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A tale of two extremists

 

SAURABH KUMAR SHAHI | Moscow, April 6, 2012 21:04
Tags : Moscow elections 2012 | Putin's win | The Communist Party contender Gennady Zyuganov | LDPR leader Vladimir Zhirinovsky | Boris Yeltsin’s era | Communist rival in moscow elections | Oleg Artyukov | Nazis Skinheads | |
 

Among all the brouhaha over Putin's win and the possible irregularities, the media seemed to have forgotten two stalwarts who have bitten dust, just again. This election in general did not expect to bring any surprise apart from a few from bubble-gum generation who thought that Prokhorov will see the day in entire Russia. 

However, it definitely was not going to bring any surprise for two of the leaders who represent the parties at the extremes: The Communist Party contender Gennady Zyuganov and ultra right-wing LDPR’s leader Vladimir Zhirinovsky. By securing little more than 17% and 6% of the popular votes respectively, both of them showed why the changing Russia has no patience for such ideologies.
 
Let’s take Zhirinovsky first. He was always a crackpot and a buffoon rolled in one. But briefly, during Boris Yeltsin’s era, he showed some promise. In fact, in the pre-poll surveys leading to that election, Zhirinovsky was trailing just behind his Communist rival, the same Zyuganov. On the Election Day, Yeltsin came from behind and won the day. But after that, he has merely seen a downward turn. People say that he has a penchant for shooting in his foot. Like this year, just a couple of days prior to the election, during a televised debate, he called one of Russia’s most loved singers, a prostitute. His fate in Moscow sealed there.
 
But what has happened to the Communist Party? It ruled Russia for so many years and has a well oiled and organised, although fund lacking, organization. It keeps doing reasonably well in Duma elections. But it is also true that it has singularly failed to increase its base beyond pensioners and union workers. But some might like to disagree.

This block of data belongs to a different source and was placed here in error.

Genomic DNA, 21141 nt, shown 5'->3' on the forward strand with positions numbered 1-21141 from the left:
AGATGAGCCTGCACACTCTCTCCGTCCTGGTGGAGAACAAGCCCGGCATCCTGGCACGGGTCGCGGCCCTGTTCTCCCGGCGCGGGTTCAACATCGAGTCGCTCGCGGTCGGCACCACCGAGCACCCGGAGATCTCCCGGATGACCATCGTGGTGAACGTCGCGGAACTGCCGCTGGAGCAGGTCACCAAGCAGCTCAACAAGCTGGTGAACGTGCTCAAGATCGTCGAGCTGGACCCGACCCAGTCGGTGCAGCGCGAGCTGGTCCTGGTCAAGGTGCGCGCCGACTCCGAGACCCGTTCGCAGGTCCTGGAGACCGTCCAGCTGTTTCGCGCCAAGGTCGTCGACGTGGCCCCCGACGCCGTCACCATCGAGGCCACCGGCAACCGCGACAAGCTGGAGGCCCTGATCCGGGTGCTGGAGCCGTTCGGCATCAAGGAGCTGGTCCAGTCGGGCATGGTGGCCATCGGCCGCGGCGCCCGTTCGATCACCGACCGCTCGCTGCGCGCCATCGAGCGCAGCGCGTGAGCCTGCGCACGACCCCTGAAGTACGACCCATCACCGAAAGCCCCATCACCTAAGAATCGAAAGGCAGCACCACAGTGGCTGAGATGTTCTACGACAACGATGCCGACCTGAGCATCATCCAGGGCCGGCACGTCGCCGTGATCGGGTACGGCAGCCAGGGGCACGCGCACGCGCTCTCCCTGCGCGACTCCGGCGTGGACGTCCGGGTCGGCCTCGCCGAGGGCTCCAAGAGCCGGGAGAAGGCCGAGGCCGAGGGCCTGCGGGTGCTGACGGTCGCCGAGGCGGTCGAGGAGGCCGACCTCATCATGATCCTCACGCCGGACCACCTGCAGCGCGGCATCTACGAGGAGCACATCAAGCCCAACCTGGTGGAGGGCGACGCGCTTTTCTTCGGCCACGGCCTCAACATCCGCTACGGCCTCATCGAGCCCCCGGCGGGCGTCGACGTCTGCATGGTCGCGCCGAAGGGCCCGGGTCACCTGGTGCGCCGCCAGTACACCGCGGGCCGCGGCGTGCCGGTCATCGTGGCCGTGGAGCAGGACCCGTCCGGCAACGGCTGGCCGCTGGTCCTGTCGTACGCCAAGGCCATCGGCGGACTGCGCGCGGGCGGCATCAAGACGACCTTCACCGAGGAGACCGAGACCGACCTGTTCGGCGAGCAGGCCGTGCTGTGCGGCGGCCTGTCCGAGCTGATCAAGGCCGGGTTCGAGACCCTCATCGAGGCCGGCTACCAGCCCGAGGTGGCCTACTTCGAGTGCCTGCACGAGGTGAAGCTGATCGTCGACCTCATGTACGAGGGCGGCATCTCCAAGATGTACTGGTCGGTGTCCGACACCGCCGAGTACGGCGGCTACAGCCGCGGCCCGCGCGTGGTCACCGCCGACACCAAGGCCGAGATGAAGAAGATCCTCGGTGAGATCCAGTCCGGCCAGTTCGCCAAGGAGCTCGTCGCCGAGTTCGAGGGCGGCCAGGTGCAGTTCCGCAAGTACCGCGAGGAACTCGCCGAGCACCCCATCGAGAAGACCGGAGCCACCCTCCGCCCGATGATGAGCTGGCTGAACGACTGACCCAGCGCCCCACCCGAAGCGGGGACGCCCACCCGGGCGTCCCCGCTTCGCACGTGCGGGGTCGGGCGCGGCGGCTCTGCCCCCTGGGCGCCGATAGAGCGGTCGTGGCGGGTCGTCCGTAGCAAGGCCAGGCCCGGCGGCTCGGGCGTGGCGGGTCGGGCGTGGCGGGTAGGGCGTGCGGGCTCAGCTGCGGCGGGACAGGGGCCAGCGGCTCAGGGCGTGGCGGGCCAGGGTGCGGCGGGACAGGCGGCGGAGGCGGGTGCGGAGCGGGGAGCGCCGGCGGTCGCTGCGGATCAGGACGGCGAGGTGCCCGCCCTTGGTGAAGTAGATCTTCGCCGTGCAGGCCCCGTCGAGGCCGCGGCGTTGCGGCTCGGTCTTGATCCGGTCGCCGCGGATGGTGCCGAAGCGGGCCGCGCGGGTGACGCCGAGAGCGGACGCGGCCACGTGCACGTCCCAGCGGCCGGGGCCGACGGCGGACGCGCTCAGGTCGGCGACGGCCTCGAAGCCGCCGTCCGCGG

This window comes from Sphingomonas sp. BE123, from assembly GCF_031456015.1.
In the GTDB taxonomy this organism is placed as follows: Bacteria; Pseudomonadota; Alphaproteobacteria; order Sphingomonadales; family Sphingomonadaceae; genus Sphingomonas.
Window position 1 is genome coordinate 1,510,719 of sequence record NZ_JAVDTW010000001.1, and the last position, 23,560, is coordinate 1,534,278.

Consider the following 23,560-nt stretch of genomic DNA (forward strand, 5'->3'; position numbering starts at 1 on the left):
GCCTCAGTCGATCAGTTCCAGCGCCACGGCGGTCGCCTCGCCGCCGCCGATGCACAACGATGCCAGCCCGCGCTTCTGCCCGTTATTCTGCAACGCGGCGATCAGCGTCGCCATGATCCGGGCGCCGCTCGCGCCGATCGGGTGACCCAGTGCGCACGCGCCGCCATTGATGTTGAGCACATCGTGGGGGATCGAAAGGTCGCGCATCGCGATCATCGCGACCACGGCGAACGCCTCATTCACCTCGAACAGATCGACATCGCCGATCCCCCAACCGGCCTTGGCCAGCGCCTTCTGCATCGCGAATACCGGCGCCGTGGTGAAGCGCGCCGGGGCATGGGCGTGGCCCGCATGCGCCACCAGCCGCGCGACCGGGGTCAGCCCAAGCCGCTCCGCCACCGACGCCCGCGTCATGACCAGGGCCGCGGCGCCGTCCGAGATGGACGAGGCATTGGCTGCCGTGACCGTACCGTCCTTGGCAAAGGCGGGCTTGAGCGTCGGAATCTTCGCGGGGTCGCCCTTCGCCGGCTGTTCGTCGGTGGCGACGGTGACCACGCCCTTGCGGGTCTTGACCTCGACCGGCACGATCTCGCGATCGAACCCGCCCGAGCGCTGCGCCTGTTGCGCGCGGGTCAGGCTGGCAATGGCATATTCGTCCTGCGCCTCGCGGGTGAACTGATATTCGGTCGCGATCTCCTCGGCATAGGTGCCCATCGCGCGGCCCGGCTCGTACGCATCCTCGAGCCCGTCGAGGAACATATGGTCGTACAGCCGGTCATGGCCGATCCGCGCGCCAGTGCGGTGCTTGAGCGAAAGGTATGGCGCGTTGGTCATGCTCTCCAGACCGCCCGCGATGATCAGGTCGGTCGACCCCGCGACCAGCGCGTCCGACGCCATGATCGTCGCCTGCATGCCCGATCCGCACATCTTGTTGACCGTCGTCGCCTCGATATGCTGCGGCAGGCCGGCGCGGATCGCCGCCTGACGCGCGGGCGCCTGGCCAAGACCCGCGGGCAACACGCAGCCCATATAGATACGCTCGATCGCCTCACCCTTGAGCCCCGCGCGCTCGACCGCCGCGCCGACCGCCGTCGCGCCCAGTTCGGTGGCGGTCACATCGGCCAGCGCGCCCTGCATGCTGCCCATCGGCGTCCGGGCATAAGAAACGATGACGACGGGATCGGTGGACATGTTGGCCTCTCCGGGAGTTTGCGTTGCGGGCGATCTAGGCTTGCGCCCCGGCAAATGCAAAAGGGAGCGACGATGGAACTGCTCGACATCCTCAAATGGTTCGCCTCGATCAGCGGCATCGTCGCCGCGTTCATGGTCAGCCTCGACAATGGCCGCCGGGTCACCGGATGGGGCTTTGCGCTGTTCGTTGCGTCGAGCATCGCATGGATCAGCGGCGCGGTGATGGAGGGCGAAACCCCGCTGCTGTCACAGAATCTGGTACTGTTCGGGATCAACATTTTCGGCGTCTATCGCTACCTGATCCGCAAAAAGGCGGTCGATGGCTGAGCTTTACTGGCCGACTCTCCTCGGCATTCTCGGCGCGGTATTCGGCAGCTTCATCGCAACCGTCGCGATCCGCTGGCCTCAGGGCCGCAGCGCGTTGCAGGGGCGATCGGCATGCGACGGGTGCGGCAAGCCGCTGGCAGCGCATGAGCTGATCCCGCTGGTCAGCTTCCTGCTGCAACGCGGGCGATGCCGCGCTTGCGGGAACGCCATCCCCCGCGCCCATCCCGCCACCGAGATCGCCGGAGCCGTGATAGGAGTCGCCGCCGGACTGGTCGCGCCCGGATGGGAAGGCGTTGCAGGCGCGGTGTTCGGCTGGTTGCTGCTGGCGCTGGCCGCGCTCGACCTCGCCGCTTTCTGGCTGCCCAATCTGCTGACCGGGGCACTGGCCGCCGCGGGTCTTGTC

“The administration of the Communist Party says the opposite. They say that the party has been attracting young people very actively. In general, the communists received support from both young and middle-aged individuals. I am not sure whether it is possible to say that the communists only enjoy the support of elderly people,” maintains Oleg Artyukov, a political observer based with Pravda.
 
Even if the version by the party is taken at the face value, there appears to be some problem somewhere that the party has failed to emerge as a real threat to the established order. Under the circumstances, all fingers raise towards Zyuganov.
 
“The communists were successful during the parliamentary elections in comparison with the elections in 2007. As for the presidential elections, Zyuganov is not the person who raises sympathies with everyone. He is not very popular even among those who voted for communists during the parliamentary elections. He has been the head of the Communist Party for too long - for nearly 20 years,” adds Artyukov.
 
It is difficult to clearly predict what feature holds for both the parties. Zhirinovsky will continue to get marginal votes that might increase a bit when the election is not as polarised as it was this time. But even then, he’ll just work as a safety valve for Russia’s neo-Nazis and Skinheads. Beyond that, nobody is ready to his money.
 
On the other hand, Communist Party has a clear leadership issue. It is better for the party to bid Zyuganov adieu and revitalize itself by reassessing the problems faced by Russian working class and practical, non rhetorical, ways to solve them. Without that, they will be nothing more than an also-ran.

 
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Issue Dated: Feb 5, 2017